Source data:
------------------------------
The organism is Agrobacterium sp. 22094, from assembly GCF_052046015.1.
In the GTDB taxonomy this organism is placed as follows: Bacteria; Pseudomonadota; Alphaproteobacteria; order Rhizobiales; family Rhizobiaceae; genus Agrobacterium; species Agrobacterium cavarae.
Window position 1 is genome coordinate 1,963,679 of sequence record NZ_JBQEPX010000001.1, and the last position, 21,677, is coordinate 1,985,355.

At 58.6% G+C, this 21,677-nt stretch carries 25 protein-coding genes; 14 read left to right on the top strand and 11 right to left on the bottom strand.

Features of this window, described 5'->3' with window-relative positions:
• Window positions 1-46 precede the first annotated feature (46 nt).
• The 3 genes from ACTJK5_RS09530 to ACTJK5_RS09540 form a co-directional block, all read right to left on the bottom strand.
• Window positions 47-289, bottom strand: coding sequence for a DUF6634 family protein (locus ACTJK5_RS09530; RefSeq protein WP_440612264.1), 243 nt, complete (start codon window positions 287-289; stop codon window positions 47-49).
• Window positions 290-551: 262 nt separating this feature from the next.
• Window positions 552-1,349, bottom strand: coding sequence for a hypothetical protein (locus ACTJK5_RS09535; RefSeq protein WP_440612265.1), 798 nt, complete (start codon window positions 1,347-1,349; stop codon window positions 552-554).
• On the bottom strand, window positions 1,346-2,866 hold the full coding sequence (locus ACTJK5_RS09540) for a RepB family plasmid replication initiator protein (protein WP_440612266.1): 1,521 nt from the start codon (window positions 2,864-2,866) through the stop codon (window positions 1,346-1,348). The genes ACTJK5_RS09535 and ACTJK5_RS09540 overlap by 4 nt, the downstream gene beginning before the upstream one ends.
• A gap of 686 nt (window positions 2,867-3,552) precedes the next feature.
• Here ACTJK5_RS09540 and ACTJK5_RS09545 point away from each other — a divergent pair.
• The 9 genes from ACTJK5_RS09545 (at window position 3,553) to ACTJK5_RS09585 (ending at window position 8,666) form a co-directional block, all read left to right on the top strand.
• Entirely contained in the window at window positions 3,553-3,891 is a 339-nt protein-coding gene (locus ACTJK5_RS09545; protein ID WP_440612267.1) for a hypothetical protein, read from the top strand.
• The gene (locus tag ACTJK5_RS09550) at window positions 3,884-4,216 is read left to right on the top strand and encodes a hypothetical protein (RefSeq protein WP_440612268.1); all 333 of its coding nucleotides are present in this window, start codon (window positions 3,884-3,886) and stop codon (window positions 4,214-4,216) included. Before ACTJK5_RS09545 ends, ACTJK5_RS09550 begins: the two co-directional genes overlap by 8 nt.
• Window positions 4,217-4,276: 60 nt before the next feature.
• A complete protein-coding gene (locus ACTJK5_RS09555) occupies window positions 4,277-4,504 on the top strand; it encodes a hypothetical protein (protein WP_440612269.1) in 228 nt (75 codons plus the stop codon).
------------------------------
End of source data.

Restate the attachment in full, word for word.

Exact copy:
The organism is Agrobacterium sp. 22094, from assembly GCF_052046015.1.
In the GTDB taxonomy this organism is placed as follows: Bacteria; Pseudomonadota; Alphaproteobacteria; order Rhizobiales; family Rhizobiaceae; genus Agrobacterium; species Agrobacterium cavarae.
Window position 1 is genome coordinate 1,963,679 of sequence record NZ_JBQEPX010000001.1, and the last position, 21,677, is coordinate 1,985,355.

At 58.6% G+C, this 21,677-nt stretch carries 25 protein-coding genes; 14 read left to right on the top strand and 11 right to left on the bottom strand.

Features of this window, described 5'->3' with window-relative positions:
• Window positions 1-46 precede the first annotated feature (46 nt).
• The 3 genes from ACTJK5_RS09530 to ACTJK5_RS09540 form a co-directional block, all read right to left on the bottom strand.
• Window positions 47-289, bottom strand: coding sequence for a DUF6634 family protein (locus ACTJK5_RS09530; RefSeq protein WP_440612264.1), 243 nt, complete (start codon window positions 287-289; stop codon window positions 47-49).
• Window positions 290-551: 262 nt separating this feature from the next.
• Window positions 552-1,349, bottom strand: coding sequence for a hypothetical protein (locus ACTJK5_RS09535; RefSeq protein WP_440612265.1), 798 nt, complete (start codon window positions 1,347-1,349; stop codon window positions 552-554).
• On the bottom strand, window positions 1,346-2,866 hold the full coding sequence (locus ACTJK5_RS09540) for a RepB family plasmid replication initiator protein (protein WP_440612266.1): 1,521 nt from the start codon (window positions 2,864-2,866) through the stop codon (window positions 1,346-1,348). The genes ACTJK5_RS09535 and ACTJK5_RS09540 overlap by 4 nt, the downstream gene beginning before the upstream one ends.
• A gap of 686 nt (window positions 2,867-3,552) precedes the next feature.
• Here ACTJK5_RS09540 and ACTJK5_RS09545 point away from each other — a divergent pair.
• The 9 genes from ACTJK5_RS09545 (at window position 3,553) to ACTJK5_RS09585 (ending at window position 8,666) form a co-directional block, all read left to right on the top strand.
• Entirely contained in the window at window positions 3,553-3,891 is a 339-nt protein-coding gene (locus ACTJK5_RS09545; protein ID WP_440612267.1) for a hypothetical protein, read from the top strand.
• The gene (locus tag ACTJK5_RS09550) at window positions 3,884-4,216 is read left to right on the top strand and encodes a hypothetical protein (RefSeq protein WP_440612268.1); all 333 of its coding nucleotides are present in this window, start codon (window positions 3,884-3,886) and stop codon (window positions 4,214-4,216) included. Before ACTJK5_RS09545 ends, ACTJK5_RS09550 begins: the two co-directional genes overlap by 8 nt.
• Window positions 4,217-4,276: 60 nt before the next feature.
• A complete protein-coding gene (locus ACTJK5_RS09555) occupies window positions 4,277-4,504 on the top strand; it encodes a hypothetical protein (protein WP_440612269.1) in 228 nt (75 codons plus the stop codon).